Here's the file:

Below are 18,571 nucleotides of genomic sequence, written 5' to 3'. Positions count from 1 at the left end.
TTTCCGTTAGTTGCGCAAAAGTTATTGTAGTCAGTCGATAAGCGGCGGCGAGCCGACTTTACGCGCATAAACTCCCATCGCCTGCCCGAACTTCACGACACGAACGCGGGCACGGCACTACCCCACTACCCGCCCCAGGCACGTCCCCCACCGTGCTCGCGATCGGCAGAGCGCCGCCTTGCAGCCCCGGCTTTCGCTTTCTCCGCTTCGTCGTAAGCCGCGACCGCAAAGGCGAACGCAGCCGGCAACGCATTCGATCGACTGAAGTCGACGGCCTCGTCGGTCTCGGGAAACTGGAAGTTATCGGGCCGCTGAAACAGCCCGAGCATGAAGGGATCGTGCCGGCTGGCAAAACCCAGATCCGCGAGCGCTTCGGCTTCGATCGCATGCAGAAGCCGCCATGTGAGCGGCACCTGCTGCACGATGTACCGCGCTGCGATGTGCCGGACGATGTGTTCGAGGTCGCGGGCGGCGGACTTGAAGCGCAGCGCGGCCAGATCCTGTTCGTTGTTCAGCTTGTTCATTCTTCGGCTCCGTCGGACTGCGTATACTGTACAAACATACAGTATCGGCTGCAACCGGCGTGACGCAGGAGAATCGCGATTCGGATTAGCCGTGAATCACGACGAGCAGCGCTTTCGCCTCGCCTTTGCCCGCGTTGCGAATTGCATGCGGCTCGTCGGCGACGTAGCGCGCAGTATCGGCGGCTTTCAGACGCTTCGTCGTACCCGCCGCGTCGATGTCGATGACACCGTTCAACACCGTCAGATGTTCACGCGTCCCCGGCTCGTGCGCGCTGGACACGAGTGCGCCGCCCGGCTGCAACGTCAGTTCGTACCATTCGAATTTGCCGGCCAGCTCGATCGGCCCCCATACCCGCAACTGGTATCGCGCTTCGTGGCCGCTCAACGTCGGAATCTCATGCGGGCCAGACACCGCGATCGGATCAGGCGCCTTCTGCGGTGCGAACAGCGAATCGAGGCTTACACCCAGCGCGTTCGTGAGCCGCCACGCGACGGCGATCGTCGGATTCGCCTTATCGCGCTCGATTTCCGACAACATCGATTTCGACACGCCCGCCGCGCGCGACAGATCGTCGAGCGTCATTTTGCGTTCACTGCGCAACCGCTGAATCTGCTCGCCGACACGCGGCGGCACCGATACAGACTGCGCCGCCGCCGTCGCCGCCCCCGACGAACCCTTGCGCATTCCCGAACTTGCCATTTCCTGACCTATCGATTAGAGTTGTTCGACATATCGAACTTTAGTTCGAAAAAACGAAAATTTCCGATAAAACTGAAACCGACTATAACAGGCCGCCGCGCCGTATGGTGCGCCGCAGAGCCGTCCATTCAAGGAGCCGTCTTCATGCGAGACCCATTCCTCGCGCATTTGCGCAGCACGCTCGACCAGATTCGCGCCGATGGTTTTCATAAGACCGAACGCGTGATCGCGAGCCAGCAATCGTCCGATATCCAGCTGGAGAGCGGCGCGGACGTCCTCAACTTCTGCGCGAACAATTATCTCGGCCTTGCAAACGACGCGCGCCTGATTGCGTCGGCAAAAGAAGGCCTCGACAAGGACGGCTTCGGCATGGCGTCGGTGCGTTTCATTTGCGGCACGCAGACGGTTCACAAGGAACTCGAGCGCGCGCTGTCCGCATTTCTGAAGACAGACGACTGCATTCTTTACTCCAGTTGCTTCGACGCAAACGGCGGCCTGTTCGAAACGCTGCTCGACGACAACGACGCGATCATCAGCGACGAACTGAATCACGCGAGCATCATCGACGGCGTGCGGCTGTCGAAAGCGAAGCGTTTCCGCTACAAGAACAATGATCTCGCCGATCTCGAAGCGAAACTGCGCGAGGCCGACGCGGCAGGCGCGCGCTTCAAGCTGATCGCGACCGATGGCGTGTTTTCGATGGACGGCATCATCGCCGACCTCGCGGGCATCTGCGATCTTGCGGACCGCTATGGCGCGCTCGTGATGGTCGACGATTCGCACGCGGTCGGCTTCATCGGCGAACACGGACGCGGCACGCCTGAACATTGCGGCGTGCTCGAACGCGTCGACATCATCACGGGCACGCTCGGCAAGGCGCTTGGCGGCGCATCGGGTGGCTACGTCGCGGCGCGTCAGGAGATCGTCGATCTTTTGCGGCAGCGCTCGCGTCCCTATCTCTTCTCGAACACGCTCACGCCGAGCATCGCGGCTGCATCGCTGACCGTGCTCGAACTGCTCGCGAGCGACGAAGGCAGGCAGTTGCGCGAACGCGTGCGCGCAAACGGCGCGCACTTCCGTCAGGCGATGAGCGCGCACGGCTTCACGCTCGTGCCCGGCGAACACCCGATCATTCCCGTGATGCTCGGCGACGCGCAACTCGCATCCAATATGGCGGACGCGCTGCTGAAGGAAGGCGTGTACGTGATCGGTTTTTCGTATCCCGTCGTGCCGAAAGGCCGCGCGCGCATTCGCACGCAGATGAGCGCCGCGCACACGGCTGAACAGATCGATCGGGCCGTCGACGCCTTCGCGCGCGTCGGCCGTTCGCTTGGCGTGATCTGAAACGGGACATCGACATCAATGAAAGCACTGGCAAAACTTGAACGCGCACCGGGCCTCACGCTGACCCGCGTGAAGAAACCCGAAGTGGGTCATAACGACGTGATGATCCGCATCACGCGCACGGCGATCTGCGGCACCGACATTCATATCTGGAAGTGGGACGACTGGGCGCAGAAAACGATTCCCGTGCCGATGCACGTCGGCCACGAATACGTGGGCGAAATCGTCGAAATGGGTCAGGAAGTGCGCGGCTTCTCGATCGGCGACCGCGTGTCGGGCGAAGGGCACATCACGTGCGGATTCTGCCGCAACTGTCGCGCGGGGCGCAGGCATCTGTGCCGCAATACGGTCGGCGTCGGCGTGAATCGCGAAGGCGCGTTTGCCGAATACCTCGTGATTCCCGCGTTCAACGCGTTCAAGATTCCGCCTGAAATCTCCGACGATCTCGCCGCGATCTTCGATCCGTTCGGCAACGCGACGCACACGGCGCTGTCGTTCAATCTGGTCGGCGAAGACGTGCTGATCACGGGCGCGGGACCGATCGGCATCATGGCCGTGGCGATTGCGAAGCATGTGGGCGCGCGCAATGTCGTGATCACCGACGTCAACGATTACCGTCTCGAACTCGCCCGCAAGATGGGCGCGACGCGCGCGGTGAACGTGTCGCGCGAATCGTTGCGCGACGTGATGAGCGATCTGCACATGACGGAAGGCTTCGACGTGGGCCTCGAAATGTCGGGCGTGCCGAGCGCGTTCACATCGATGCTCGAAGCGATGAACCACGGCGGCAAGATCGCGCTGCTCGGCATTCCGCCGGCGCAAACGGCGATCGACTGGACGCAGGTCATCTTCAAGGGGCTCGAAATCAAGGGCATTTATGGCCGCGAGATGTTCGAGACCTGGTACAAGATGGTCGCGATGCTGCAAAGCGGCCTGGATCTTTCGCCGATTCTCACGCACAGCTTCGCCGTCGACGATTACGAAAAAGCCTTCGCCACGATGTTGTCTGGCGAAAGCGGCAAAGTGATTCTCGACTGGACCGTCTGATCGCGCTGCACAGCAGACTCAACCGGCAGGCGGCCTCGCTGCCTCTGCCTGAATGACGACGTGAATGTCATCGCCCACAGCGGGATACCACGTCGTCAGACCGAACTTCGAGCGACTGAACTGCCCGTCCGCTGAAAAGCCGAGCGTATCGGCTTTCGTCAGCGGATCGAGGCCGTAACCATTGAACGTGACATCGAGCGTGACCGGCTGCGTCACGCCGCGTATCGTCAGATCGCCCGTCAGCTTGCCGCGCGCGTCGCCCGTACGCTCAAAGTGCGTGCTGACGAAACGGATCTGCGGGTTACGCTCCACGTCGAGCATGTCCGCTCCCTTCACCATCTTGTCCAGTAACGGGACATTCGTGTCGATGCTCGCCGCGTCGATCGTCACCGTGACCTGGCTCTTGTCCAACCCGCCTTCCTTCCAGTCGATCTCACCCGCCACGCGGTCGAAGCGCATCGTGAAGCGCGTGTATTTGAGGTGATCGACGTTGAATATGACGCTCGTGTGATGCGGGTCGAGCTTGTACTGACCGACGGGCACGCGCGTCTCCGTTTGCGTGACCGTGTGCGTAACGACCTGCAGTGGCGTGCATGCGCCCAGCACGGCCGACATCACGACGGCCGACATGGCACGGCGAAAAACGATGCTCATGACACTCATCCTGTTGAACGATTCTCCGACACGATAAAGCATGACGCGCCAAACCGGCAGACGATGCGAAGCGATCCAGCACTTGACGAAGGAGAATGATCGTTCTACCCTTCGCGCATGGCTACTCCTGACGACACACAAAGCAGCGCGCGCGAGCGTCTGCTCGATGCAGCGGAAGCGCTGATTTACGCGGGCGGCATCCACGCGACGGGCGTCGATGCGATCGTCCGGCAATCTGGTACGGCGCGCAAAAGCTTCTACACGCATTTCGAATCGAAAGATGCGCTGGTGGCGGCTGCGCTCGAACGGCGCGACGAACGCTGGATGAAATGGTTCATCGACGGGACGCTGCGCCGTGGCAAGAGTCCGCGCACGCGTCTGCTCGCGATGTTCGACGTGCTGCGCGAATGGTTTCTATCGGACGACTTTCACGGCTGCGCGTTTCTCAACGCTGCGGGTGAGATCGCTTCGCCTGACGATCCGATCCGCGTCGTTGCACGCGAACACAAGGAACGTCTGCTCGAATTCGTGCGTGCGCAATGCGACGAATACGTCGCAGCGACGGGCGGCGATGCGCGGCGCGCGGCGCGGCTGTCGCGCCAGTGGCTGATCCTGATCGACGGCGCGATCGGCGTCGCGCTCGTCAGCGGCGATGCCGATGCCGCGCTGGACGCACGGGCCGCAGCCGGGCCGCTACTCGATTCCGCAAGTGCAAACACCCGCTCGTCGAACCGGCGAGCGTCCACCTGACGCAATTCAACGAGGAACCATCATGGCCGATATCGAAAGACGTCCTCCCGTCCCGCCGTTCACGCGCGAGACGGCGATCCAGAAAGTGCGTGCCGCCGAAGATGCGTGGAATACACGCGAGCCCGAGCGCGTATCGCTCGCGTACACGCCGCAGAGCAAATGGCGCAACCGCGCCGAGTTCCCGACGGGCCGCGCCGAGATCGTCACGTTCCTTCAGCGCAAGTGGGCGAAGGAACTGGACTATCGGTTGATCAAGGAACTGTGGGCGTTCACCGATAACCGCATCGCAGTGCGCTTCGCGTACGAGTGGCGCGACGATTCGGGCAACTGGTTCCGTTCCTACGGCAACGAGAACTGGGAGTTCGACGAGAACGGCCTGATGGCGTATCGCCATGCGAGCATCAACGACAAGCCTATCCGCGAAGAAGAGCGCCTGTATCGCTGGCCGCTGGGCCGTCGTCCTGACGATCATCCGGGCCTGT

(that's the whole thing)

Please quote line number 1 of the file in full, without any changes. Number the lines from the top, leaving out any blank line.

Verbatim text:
Below are 18,571 nucleotides of genomic sequence, written 5' to 3'. Positions count from 1 at the left end.